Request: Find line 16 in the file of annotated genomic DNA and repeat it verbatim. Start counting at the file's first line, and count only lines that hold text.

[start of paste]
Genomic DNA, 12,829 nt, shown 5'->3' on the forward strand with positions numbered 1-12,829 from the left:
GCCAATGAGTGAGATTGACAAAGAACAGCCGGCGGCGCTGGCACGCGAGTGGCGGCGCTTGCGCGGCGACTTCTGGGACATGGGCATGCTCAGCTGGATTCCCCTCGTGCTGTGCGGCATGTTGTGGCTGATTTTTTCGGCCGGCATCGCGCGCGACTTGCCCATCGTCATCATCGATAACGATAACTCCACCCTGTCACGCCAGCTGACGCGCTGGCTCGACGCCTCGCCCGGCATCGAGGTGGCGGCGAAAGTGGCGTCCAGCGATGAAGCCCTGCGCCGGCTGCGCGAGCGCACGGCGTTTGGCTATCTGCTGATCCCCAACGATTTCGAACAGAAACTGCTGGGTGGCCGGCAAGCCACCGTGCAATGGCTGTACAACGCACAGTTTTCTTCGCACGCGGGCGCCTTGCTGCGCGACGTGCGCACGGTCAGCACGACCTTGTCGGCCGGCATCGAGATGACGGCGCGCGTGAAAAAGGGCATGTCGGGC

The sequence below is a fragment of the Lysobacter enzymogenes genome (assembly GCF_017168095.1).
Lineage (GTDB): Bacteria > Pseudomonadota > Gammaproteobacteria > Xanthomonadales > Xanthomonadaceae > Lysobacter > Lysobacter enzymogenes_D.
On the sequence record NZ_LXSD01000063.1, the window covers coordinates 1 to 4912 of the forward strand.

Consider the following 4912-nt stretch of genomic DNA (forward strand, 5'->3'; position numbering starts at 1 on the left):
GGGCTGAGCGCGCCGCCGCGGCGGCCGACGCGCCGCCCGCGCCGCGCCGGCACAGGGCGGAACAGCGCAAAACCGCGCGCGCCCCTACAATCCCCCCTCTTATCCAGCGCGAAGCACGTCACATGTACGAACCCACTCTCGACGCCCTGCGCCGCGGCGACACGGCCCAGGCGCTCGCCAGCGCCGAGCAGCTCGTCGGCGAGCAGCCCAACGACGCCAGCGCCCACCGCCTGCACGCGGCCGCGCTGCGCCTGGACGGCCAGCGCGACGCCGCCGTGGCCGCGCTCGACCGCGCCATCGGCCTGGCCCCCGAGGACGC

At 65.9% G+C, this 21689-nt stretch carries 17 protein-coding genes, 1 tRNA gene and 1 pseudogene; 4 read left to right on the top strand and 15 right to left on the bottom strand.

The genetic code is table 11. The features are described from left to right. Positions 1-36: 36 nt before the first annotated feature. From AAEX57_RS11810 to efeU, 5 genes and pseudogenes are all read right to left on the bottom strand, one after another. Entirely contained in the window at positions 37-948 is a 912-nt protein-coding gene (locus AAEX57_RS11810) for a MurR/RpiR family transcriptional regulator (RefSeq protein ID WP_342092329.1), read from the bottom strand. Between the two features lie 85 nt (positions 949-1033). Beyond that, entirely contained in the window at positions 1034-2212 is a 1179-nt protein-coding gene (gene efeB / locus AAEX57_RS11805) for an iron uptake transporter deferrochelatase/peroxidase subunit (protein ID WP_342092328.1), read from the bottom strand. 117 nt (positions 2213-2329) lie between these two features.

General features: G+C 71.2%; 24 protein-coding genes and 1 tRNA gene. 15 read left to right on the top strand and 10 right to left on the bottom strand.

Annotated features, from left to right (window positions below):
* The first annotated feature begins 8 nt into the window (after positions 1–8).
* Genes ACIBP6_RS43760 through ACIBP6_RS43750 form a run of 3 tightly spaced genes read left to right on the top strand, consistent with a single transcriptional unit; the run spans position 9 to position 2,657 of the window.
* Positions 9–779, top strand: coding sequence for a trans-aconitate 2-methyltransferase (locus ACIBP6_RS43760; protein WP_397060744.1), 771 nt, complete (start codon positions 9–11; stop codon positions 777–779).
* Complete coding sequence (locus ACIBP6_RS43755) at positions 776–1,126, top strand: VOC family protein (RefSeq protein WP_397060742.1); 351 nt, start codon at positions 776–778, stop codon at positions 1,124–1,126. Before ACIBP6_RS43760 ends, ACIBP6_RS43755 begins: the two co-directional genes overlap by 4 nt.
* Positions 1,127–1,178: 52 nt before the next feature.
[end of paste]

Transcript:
* Positions 1,127–1,178: 52 nt before the next feature.